when.—The Senate shall choose a president pro tempore to preside in cases of the 
absence or impeachment of the Lieutenant-Governor, or when he shall hold the 
office of Governor. If there be no Lieutenant-Governor, or the Lieutenant-Gov- 
ernor shall, for any of the causes specified in section sixteen of this article, become 
incapable of performing the duties of the office, the President of the Senate shall 
act as Governor until the vacancy is filled or the disability removed; and if the 
President of the Senate, for any of the above named causes, shall become incapable 
of performing the duties of Governor, the same shall devolve upon the Speaker of 
the House of Representatives, in the same manner and with the same powers and 
compensation as are prescribed in the case of the office devolving upon the Lieu- 
tenant-Governor. 

[CONStsGLOOD, VATED Ee OeCrnl4] 


Sec. 18. Lieutenant-Governor, etc., compensation.—The Lieutenant-Governor 
or the President pro tempore of the Senate, while presiding in the Senate, shall 
receive the same compensation as shall be allowed the Speaker of the House 
of Representatives. 

[Const..13865,, Art? 5) See. 155) 


Sec. 19. Executive officers, qualifications.—No person shall be eligible to 
the office of Secretary of State, State Auditor, State Treasurer, Attorney-General, 
or Superintendent of Public Schools, unless he be a male citizen of the United 
States and at least twenty-five years old, and shall have npided in this State at 
least five years next before his election. 

[Const. 1865, Art. 5, Sec. 16, except as to Superintendent of Public Schools, who was 
required to have the qualifications of a State Senator. Art. 10, Sec. 

Sec. 20. Seal of the State.—The Secretary of State shall be the custodian 
of the seal of the State, and authenticate therewith all official acts of the Gov- 
ernor, his approval of laws excepted. The said seal shall be called the ‘‘Great Seal 
of the State of Missouri,’ and the emblems and devices thereof, heretofore pre- 
scribed by law, shall not be subject to change. 

[Const. 1865, Art. 5, Sec. 20.] 


Sec. 21. Secretary of State, duties of.—The Secretary of State shall keep 
a register of the official acts of the Governor, and when necessary, shall attest 


Bert. Vi) CONSTITUTION OF THE STATE OF MISSOURI. 39 


them, and lay copies of the same, together with copies of all papers relative thereto, 
before either house of the General Assembly whenever BUCA EY to do so. 

[Const. 1865, Art. 5, Sec. 21.] 

See. 22. Executive officers’ duties, accounts, institutions.—An account shall 
be kept by the officers of the Executive Department of all moneys and choses 
in action disbursed or otherwise disposed of by them, severally, from all sources, 
and for every service performed; and a semi-annual report thereof shall be made 
to the Governor under oath. The Governor may at any time require information, 
in writing, under oath, from the officers of the Executive Department, and all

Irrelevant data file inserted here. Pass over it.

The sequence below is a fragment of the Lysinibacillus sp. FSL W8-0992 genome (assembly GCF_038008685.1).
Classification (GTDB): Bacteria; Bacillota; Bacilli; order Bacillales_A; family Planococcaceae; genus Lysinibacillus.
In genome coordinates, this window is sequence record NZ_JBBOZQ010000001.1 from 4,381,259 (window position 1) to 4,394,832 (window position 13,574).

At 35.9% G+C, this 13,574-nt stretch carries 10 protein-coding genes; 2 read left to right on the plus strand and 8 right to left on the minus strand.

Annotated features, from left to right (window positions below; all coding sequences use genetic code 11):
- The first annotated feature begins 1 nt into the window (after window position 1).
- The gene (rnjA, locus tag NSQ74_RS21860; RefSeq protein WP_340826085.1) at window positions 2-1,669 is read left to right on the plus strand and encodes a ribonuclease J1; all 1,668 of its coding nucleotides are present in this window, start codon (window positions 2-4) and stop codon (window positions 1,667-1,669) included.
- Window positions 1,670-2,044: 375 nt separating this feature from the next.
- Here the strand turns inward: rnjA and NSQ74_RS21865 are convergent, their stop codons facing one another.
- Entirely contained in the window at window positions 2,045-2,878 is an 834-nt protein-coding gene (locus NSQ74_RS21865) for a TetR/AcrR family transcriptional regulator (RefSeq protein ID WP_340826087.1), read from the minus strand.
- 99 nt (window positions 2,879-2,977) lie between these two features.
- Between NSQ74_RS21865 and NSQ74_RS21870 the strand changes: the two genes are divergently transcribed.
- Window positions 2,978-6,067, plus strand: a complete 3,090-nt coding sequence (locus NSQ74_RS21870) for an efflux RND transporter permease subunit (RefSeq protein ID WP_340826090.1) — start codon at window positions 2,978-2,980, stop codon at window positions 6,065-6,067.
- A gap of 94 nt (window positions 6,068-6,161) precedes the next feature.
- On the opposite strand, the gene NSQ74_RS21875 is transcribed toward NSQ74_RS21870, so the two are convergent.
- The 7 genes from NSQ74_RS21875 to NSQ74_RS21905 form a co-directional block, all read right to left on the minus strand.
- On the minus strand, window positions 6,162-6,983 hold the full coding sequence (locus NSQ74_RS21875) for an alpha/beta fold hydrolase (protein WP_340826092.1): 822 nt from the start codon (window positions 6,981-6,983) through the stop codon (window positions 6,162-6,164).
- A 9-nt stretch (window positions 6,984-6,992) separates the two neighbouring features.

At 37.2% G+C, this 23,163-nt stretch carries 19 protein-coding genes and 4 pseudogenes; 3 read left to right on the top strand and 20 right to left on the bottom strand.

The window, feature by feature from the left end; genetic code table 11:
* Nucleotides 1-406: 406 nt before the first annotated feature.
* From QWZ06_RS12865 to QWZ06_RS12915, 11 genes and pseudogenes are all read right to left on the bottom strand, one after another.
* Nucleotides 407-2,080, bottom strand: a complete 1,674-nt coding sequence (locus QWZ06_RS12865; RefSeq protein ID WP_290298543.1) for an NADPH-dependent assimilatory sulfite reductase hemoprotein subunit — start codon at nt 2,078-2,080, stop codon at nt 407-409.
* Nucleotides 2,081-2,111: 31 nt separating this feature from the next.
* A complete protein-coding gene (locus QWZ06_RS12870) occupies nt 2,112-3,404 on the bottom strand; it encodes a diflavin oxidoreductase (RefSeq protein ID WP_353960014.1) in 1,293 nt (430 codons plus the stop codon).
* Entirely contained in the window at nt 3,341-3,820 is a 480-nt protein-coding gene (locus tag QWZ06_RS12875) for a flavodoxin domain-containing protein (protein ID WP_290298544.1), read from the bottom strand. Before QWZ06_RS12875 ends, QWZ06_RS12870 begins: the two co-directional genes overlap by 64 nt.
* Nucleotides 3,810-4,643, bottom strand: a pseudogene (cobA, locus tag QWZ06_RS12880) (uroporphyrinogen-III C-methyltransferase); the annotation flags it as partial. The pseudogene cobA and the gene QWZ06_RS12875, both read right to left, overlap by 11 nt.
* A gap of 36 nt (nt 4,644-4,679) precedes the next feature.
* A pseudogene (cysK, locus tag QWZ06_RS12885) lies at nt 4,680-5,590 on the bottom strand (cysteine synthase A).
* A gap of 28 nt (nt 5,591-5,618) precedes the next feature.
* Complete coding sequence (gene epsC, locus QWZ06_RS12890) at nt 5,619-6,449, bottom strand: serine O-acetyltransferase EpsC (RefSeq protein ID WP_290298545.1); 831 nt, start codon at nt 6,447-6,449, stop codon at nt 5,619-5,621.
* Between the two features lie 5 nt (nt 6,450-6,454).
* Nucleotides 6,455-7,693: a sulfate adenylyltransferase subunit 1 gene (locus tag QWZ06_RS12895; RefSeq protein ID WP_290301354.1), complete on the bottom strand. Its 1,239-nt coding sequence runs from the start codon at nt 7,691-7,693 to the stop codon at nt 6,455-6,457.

officers and managers of State institutions, upon any subject relating to the condi- 
tion, management and expenses of their respective offices and institutions; which 
information, when so required, shall be furnished by such officers and managers, 
and any officer or manager who at any time shall make a false report, shall be 
guilty of perjury and punished accordingly. - 

[New section. ] 

See. 23. Governor shall commission officers.—The Governor shall com- 
mission all officers not otherwise provided for by law. All commissions shall run 
in the name and by the authority of the State of Missouri, be signed by the Govern- 
or, sealed with the Great Seal of the State of Missouri, and attested by the Secretary 
of State. 

T[Const. 1865, Art. 5, Sec. 25.] 

Sec. 24. Officers, salaries and fees not to be changed.—The officers named 
in this article shall receive for their services a salary to be established by law, 
which shall not be increased or diminished during their official terms; and they 
shall not, after the expiration of the terms of those in office at the adoption of this 
Constitution, receive to their own use any fees, costs, perquisites of office, or other 
compensation. All fees that may hereafter be payable by law for any service 
performed by any officer provided for in this article shall be paid in advance into 
the State treasury. 

[New section. ] 

See. 25. Contested elections of-executive officers.—Contested elections of 
Governor and Lieutenant-Governor shall be decided by a joint vote of both houses 
of the General Assembly, in such manner as may be provided by law; and. con- 
tested elections of Secretary of State, State Auditor, State Treasurer, Attorney- 
General and Superintendent of Public Schools shall be decided before such tribunal 
and in such manner as may be provided by law. 

[Const. 1865; Art? 5; Secs. 18 and 19.] 
ARTICLE VI. 


JUDICIAL DEPARTMENT.* 

Section 1. Judicial power of State, where vested.——The judicial power of 
the State, as to matters of law and equity, except as in this Constitution otherwise 
provided, shall be vested in a Supreme Court, the St. Louis Court of Appeals, 
circuit courts, criminal courts, probate courts, county courts and municipal cor- 
poration courts. 

[See Const. 1865, Art. 6, Sec. 1. Also amendment of 1890, at close of this article. ] 

Sec. 2. Supreme Court, jurisdiction of.—The Supreme Court, except in cases 
otherwise directed by this Constitution, shall have appellate jurisdiction only, 
which shall be coextensive with the State under the restrictions and limitations 
in this Constitution provided. 

[See Const. 1865, Art. 6, Sec. 2.] 

Sec. 38. Supreme Court, superintending control of.—The Supreme Court 
shall have a general superintending control over all inferior courts. It shall have 
power to issue writs of habeas corpus, mandamus, quo warranto, certiorari and 
other original remedial writs, and to hear and determine the same.